pasties: take some dough, could be flaky, could be like pie dough, make it good either way. Add just about anything in the middle of that dough. Like a sausage, a burger with condiment, a whole breakfast: bacon and eggs and ketchup too, a beef stew, a beef stew with veggies, the list goes on…
I think the English invented a fantastic to go food
if it’s done well it is quite good
the ones we had were delicious
the best: an apple turnover loaded with apples

Other food highlights
because isn’t food an ongoing highlight when you travel
we have free tab at the local pizza shop
the ladies we are staying at and helping out are back in London and own a fine pizza place
they can’t cook for us, we get as much pizza as we want
by now we have tried all of them
by now we are a little sick of pizza
but, the one that stands out, because it is a combo I’ve never had before on the thinnest pizza dough I ever bitten into is the Blue Cheese and Pear
notice that I used capital letters for Blue Cheese and Pear
it’s that good

yesterday because we all had enough pizza I made a chicken pot pie
that was quite delicious
comfort food

what else
it was Halloween and plenty of local fireworks kept exploding everywhere
Friday and Saturday
???
November first is All Saint’s Day
Day of the dead in Mexico
I bet they have lots of fireworks there too
we don’t do that in Canada
November 5th will be Guy Fawkes day
all around England people will light big bond fire
to celebrate a failed attempt to blow up King James 1st
???
the poor guy was found maybe minutes before he was to light the fuse that was to blow up the houses of parliament
to the Tower of London you go!
and for your mischief we will light fires all over England forever
that was four hundred years ago

interesting how habits and customs come about

well I must go help and paint some more
maybe we’ll go on another big walk later today
few more days in Margate and off to Paris
oh la la
looking forward to croissant, cheese and wine

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Catherine Bussiere: bricks and tiles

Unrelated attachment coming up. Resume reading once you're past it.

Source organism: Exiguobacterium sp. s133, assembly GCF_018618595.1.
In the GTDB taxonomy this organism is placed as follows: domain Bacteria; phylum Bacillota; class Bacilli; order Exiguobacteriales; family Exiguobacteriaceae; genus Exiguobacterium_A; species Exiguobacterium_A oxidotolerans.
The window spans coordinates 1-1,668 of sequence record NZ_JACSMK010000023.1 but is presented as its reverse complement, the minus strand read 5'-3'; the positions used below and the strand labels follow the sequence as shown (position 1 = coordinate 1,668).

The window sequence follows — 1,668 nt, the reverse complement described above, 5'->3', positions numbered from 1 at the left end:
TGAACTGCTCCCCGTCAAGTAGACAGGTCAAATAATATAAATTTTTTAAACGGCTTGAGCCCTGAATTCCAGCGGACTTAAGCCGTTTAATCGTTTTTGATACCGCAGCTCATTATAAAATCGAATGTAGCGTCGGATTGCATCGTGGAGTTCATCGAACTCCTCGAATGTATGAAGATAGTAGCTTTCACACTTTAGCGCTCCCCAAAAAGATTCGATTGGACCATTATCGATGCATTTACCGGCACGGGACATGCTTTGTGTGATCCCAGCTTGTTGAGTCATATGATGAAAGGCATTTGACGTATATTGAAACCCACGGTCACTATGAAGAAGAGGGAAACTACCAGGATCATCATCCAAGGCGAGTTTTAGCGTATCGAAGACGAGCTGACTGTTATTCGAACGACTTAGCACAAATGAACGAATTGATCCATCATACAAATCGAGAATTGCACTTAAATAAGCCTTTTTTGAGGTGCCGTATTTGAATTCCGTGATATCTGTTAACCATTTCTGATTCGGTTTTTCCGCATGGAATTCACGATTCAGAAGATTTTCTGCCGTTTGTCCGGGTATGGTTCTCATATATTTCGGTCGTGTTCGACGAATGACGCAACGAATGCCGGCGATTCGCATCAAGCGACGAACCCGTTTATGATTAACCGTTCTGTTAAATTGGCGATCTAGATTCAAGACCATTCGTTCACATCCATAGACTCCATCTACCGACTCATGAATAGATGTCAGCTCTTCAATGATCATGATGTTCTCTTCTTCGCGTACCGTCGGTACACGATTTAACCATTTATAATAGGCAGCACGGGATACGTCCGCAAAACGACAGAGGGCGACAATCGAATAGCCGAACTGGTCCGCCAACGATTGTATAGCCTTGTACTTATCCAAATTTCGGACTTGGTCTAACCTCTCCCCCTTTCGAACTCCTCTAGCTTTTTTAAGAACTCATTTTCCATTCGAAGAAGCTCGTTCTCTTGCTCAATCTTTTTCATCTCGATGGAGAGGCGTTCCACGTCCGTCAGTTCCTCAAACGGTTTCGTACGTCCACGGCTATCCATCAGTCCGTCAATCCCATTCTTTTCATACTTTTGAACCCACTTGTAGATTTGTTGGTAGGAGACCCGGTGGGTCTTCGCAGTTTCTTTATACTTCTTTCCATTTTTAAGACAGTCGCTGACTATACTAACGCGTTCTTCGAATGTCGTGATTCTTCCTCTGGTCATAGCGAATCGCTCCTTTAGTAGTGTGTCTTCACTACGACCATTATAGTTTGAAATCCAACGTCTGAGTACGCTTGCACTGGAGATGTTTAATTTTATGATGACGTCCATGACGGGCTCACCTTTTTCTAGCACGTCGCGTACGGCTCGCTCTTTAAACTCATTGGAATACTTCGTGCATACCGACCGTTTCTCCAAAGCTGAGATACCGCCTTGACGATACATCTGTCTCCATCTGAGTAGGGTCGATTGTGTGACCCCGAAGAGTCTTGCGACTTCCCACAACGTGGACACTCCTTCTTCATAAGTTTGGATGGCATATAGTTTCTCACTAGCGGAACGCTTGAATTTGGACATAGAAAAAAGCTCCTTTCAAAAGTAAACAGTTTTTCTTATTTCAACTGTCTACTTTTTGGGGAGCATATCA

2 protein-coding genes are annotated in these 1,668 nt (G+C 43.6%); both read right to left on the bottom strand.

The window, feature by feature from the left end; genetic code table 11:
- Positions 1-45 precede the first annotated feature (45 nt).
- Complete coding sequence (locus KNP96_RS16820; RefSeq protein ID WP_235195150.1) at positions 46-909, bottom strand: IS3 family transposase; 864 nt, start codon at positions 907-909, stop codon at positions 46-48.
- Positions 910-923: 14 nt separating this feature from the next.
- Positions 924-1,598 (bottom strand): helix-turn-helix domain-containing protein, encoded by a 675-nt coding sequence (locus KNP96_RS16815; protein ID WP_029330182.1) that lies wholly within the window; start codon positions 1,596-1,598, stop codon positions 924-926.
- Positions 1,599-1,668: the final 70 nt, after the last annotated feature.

it’s been over a week
of course, as one would expect, it feels like more
in a few days we have done various tasks
painting, cooking, sewing, gardening
done carpentry (not me, that’s what the “we” is for)
London helping our first host
helpx, did I mention it yet, look it up, it’s worth a peek

That was the work part
then we did what tourists do
we visited the: London museum, the British museum and the Tower of London
we walk and walk and walk
we got caught in major tourist jam
they have a place downtown London called Oxford circus
and that’s exactly what it is

some highlights:
as I turn around a corner, downtown, there in front of me is Big Ben
I knew it was big but somehow it was BIG, like bigger than I thought
The British museum entrance
I like these amazing huge entrance
that are so big it makes you feel enlighten
bigger than yourself
like you can pretend for a minute that you live there
that you are that important
it doesn’t matter that you are not; it’s that awe feeling
maybe because it was built by men
cathedrals are like that
something reverential about them
highlight

Then of course all the stuff in the museum
saying “stuff” should be criminal
I shouldn’t be using that word
so all of the amazing artwork, history, artifacts, …
is also overwhelming
there’s a feeling of unease
as in why are some of these very precious, sacred relics
why are they here
in the middle of Britain
when it is written how special they are to their place of origin
I gorge on them anyway
isn’t it what we do

highlights: seeing a few live Van Gogh, Monet, Seurat, Rousseau
walking, walking